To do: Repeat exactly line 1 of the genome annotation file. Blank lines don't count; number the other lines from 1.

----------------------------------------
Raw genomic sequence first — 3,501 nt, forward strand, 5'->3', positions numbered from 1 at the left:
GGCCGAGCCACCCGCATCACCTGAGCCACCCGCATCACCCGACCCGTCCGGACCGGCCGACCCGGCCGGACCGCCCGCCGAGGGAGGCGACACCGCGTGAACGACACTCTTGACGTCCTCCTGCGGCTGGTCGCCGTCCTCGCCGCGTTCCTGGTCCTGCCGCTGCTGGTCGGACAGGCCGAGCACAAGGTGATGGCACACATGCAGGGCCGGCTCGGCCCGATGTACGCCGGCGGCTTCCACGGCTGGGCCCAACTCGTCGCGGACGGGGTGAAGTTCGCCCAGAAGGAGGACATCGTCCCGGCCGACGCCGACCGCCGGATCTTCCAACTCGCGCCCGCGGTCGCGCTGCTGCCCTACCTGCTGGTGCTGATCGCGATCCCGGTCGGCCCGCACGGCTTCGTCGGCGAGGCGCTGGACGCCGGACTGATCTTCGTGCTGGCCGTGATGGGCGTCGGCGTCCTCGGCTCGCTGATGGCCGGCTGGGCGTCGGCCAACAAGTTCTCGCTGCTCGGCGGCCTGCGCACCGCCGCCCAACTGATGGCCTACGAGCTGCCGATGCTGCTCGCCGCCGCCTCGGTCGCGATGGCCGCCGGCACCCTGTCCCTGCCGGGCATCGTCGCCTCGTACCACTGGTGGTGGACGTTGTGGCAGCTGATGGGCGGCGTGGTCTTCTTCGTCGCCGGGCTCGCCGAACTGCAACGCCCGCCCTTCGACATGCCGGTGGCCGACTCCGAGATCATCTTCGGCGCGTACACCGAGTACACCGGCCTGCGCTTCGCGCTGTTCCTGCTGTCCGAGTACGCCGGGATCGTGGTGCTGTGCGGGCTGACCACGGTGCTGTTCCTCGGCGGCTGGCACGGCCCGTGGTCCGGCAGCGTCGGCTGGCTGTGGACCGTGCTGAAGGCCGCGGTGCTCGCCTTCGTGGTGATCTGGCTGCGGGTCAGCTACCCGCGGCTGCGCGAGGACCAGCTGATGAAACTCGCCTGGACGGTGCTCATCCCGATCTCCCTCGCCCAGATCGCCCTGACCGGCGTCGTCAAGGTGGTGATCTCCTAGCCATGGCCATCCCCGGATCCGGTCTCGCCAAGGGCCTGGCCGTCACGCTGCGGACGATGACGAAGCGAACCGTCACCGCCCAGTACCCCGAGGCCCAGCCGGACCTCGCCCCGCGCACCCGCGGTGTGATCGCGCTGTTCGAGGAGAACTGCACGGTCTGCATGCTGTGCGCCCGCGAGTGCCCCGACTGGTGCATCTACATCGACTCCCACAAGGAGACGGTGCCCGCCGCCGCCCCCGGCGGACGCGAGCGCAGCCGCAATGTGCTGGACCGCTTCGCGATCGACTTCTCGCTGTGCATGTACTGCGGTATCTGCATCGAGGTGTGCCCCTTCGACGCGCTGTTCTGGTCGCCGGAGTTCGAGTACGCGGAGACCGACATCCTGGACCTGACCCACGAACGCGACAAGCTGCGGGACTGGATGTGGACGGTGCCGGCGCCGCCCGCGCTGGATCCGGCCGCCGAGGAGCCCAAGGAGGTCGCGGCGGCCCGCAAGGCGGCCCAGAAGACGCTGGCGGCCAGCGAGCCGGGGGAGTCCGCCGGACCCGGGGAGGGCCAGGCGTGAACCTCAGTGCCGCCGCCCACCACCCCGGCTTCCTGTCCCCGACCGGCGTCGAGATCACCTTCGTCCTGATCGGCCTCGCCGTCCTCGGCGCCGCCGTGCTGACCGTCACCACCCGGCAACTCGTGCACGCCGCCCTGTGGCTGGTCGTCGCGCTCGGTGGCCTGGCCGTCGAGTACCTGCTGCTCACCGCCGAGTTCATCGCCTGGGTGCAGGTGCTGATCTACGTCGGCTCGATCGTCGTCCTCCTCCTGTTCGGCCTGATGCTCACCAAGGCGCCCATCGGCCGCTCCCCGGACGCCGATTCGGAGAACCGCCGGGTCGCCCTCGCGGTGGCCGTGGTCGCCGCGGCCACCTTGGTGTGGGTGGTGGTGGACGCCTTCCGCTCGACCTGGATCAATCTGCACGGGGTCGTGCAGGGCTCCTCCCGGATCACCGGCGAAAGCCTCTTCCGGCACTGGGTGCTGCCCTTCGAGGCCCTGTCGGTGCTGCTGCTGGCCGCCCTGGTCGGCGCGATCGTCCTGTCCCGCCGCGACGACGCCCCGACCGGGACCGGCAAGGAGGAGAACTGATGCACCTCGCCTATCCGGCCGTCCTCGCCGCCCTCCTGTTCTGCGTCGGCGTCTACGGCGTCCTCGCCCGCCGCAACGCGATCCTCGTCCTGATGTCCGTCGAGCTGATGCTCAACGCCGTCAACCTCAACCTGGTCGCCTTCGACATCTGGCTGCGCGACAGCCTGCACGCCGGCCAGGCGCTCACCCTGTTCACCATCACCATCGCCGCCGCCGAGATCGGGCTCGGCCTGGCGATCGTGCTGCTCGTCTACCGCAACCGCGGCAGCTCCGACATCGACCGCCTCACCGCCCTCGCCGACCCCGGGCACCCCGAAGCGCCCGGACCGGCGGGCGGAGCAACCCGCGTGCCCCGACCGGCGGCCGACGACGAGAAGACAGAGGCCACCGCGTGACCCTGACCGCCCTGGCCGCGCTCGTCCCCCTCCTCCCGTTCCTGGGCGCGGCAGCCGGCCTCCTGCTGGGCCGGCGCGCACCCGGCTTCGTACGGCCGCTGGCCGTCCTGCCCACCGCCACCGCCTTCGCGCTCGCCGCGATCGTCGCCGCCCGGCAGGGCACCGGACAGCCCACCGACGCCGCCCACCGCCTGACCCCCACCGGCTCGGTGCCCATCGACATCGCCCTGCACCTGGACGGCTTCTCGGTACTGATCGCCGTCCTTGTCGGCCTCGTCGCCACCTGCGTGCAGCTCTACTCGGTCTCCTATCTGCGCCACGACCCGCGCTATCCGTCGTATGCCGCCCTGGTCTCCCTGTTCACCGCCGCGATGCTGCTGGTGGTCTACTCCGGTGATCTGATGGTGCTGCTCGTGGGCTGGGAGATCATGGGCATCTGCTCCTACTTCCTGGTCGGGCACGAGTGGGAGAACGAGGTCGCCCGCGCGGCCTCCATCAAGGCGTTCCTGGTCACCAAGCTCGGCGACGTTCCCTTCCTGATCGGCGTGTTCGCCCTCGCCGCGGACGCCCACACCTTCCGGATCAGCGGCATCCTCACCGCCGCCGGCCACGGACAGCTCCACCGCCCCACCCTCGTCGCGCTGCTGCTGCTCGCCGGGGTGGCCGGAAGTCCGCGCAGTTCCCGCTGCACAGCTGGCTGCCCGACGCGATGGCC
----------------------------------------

Raw genomic sequence first — 3,501 nt, forward strand, 5'->3', positions numbered from 1 at the left: